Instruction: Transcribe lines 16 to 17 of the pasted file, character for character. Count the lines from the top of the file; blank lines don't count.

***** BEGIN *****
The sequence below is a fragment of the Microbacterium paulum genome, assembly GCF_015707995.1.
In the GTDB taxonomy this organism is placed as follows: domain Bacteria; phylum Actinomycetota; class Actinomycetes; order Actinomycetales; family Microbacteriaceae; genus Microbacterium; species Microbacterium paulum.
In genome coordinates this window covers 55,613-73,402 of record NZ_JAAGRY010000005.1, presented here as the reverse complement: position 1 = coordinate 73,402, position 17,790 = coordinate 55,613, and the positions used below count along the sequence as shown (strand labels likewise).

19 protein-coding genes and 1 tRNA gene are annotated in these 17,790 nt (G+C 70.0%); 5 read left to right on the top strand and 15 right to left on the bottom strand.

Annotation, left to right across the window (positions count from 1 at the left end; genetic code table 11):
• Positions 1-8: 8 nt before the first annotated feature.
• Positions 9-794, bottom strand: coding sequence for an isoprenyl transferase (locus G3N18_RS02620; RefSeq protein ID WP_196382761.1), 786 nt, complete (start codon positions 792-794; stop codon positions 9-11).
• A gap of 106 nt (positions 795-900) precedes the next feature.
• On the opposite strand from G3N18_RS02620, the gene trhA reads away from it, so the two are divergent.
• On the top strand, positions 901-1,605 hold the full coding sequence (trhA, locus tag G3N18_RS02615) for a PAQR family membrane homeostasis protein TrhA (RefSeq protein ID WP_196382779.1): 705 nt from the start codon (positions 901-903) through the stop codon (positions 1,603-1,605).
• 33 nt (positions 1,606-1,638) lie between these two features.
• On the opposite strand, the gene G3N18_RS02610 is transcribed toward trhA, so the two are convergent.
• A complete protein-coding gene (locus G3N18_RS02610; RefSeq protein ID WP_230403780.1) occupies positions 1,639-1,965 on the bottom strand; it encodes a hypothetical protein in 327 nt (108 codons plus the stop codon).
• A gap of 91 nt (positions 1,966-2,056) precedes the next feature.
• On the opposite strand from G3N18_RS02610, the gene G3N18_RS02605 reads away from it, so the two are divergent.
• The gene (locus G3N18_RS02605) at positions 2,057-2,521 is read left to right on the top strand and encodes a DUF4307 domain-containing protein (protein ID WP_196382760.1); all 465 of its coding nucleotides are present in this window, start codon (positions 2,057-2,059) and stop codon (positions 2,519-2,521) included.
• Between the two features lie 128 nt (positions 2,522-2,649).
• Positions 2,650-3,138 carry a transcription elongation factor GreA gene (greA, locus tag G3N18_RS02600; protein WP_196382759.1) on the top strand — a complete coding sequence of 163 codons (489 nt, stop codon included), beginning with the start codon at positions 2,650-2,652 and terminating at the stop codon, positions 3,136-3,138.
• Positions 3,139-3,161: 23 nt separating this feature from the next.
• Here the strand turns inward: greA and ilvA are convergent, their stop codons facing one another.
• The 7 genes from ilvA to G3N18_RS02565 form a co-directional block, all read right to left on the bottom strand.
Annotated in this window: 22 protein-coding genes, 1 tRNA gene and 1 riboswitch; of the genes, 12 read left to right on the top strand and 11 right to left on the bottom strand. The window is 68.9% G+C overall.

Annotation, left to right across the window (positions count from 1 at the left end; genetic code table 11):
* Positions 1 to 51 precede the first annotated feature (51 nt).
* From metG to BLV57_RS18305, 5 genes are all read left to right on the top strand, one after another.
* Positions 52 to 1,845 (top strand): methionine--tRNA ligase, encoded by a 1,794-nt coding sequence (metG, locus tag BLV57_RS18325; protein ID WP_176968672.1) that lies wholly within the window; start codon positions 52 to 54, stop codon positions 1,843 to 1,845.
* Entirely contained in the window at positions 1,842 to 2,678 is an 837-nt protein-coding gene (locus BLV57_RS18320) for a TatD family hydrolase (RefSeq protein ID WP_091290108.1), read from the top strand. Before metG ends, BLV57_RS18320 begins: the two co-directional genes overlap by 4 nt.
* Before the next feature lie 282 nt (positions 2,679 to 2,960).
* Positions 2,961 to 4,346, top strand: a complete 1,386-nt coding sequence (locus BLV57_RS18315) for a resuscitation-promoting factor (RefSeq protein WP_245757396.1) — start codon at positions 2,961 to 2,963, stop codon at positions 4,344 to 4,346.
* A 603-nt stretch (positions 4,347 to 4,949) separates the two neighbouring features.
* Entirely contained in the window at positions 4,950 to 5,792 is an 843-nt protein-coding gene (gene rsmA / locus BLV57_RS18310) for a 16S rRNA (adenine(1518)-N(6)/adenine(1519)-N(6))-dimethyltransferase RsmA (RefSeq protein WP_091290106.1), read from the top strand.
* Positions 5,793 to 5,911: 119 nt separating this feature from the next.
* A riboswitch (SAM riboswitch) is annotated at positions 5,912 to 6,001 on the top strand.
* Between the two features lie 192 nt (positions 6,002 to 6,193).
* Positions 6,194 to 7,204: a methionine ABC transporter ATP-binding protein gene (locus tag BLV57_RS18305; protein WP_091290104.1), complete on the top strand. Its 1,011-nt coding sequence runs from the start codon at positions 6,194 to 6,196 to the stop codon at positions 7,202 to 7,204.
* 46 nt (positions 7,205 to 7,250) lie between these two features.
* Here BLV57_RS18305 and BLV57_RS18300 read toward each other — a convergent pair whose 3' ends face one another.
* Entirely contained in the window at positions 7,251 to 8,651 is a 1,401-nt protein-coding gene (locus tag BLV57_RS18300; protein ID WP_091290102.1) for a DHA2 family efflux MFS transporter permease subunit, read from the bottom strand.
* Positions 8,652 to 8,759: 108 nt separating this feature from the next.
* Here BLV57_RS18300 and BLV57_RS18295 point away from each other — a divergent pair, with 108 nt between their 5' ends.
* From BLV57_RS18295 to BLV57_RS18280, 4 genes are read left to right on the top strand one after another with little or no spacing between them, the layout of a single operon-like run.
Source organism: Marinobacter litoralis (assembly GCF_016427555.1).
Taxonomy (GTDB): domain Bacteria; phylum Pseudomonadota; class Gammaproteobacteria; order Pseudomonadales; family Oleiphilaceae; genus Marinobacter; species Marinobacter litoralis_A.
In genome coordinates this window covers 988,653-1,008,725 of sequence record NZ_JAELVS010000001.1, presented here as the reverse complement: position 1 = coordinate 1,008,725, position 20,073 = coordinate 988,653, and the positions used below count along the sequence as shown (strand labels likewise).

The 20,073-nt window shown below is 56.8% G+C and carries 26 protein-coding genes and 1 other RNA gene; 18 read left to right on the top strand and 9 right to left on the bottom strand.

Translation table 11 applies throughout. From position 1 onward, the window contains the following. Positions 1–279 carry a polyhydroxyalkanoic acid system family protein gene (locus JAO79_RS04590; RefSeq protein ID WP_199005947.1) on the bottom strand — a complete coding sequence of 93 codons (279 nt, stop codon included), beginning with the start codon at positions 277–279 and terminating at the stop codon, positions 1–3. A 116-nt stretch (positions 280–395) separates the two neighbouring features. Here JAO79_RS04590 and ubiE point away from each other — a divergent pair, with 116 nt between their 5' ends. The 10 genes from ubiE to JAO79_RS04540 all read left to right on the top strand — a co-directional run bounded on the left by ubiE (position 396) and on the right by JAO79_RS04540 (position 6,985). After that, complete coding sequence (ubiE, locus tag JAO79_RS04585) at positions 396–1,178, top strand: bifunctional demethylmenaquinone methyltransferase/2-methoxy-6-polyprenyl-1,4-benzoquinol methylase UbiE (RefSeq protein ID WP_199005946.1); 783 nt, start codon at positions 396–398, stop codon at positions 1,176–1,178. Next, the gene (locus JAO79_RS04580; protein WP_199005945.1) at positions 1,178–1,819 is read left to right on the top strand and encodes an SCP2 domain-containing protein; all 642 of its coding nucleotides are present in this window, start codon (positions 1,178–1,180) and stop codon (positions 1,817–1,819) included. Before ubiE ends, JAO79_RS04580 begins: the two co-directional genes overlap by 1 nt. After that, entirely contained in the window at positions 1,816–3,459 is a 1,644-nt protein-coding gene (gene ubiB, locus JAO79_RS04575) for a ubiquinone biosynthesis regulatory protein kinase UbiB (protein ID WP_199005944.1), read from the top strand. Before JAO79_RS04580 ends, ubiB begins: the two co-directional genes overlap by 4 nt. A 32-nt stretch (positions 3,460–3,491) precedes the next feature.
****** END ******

• The gene (locus G3N18_RS02605) at positions 2,057-2,521 is read left to right on the top strand and encodes a DUF4307 domain-containing protein (protein ID WP_196382760.1); all 465 of its coding nucleotides are present in this window, start codon (positions 2,057-2,059) and stop codon (positions 2,519-2,521) included.
• Between the two features lie 128 nt (positions 2,522-2,649).